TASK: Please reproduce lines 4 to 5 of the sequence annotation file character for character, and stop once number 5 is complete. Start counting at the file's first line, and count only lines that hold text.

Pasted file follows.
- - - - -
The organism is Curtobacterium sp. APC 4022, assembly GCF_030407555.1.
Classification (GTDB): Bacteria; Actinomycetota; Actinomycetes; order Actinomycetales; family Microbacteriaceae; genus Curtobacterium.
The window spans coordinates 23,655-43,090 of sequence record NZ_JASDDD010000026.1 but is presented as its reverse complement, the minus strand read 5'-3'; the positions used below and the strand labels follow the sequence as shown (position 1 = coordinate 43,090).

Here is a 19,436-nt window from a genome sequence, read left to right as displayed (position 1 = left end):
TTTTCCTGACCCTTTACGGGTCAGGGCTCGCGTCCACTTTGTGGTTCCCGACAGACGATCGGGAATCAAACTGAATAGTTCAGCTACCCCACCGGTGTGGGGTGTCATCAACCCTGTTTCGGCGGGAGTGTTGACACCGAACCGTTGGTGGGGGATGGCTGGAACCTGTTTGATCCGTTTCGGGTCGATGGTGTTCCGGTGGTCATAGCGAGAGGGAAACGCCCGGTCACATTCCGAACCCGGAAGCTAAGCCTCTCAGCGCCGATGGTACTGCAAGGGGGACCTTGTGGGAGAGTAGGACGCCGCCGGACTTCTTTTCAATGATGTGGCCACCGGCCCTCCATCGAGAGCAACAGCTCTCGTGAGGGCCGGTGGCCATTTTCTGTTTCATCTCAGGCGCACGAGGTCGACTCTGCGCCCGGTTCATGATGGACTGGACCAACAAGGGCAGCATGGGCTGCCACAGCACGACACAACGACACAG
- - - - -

Here is a 19,436-nt window from a genome sequence, read left to right as displayed (position 1 = left end):
TTTTCCTGACCCTTTACGGGTCAGGGCTCGCGTCCACTTTGTGGTTCCCGACAGACGATCGGGAATCAAACTGAATAGTTCAGCTACCCCACCGGTGTGGGGTGTCATCAACCCTGTTTCGGCGGGAGTGTTGACACCGAACCGTTGGTGGGGGATGGCTGGAACCTGTTTGATCCGTTTCGGGTCGATGGTGTTCCGGTGGTCATAGCGAGAGGGAAACGCCCGGTCACATTCCGAACCCGGAAGCTAAGCCTCTCAGCGCCGATGGTACTGCAAGGGGGACCTTGTGGGAGAGTAGGACGCCGCCGGACTTCTTTTCAATGATGTGGCCACCGGCCCTCCATCGAGAGCAACAGCTCTCGTGAGGGCCGGTGGCCATTTTCTGTTTCATCTCAGGCGCACGAGGTCGACTCTGCGCCCGGTTCATGATGGACTGGACCAACAAGGGCAGCATGGGCTGCCACAGCACGACACAACGACACAG